Theodate designed and built Hill-Stead for her parents, Alfred Pope and Ada Brooks Pope. Alfred made a fortune in the iron business and accumulated a significant art collection that includes works by Degas, Monet, Manet, Cassatt and Whistler, among others, all displayed where the family hung them. Theodate specified in her voluminous will (we were told it was 83 pages long) that nothing should ever leave the collection, nothing should be added to it, nor should any of the works ever travel, and the house is to remain exactly as she left it. It’s a comfortable and commodious dwelling, designed to lay lightly on the land, as if it had always been there. When the house was finished she inquired of local farmers and purchased mature trees to transplant around the house so it looked like it had always been there.
She was among the earliest women architects in the United States. She was licensed to practice in New York and Connecticut, and became a member of the American Institute of Architects in 1918. All but one of her buildings still stand.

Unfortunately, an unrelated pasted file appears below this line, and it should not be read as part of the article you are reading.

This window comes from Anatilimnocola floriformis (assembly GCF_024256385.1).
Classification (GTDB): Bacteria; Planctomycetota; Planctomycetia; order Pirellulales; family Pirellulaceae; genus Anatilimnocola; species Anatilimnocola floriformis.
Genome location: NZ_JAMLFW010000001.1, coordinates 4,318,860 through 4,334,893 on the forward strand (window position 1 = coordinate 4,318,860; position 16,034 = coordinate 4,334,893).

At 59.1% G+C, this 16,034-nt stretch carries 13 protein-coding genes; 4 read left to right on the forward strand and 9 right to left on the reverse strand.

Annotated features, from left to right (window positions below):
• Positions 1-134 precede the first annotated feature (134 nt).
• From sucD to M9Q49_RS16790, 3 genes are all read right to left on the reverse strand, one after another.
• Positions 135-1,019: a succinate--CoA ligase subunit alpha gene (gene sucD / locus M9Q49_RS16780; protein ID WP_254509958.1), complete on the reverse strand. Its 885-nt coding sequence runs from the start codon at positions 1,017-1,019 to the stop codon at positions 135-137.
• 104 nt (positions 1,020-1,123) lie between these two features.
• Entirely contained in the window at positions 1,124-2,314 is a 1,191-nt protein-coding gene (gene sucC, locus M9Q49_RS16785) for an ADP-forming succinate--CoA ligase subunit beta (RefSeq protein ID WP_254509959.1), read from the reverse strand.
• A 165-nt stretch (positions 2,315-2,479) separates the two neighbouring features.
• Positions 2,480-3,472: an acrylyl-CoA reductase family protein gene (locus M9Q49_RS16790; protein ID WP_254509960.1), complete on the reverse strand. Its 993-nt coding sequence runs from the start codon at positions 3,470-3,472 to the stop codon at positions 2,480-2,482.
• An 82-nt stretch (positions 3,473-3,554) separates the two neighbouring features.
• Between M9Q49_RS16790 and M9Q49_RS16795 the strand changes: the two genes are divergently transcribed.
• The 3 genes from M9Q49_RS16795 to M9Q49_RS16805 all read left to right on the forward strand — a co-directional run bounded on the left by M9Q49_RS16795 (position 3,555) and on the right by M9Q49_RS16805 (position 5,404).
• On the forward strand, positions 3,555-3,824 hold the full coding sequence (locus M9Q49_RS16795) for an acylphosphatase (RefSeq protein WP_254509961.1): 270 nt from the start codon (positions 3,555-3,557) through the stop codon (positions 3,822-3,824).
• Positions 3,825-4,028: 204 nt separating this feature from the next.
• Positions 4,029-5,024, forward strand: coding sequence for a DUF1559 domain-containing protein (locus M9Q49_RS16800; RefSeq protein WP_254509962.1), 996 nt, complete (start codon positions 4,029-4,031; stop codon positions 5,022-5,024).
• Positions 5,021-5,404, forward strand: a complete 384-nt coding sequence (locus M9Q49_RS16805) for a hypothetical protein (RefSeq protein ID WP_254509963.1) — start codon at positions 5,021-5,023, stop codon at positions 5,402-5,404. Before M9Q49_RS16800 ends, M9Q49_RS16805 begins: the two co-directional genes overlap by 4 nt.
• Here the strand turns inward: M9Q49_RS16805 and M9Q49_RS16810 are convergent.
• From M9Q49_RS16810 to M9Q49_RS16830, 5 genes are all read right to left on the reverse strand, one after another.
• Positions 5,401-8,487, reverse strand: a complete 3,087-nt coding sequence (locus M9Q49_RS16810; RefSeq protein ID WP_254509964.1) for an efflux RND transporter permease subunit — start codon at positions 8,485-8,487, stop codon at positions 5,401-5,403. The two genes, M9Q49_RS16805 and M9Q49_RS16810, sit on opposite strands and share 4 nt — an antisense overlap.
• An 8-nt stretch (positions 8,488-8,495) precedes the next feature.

Theodate survived the sinking of the R.M.S. Lusitania in 1915, rather dramatically being brought to a morgue and presumed dead but for an attendant noticing the fluttering of an eyelash. A year later she married (at the age of 49) diplomat John Wallace Riddle (1864-1941). They traveled widely and adopted several children. Hers was a full and happy life.
From there we made our way back to Hartford to visit The Mark Twain House & Museum. This is the house where Twain (Samuel Clemens (1835-1910)) moved in 1871 after his marriage to Olivia Langdon to a house built with his wife’s money. He wrote his best known works there: The Adventures of Tom Sawyer (1876), Life on the Mississippi (1883), The Prince and the Pauper (1881), A Connecticut Yankee in King Arthur’s Court (1889), and The Adventures of Huckleberry Finn (1884).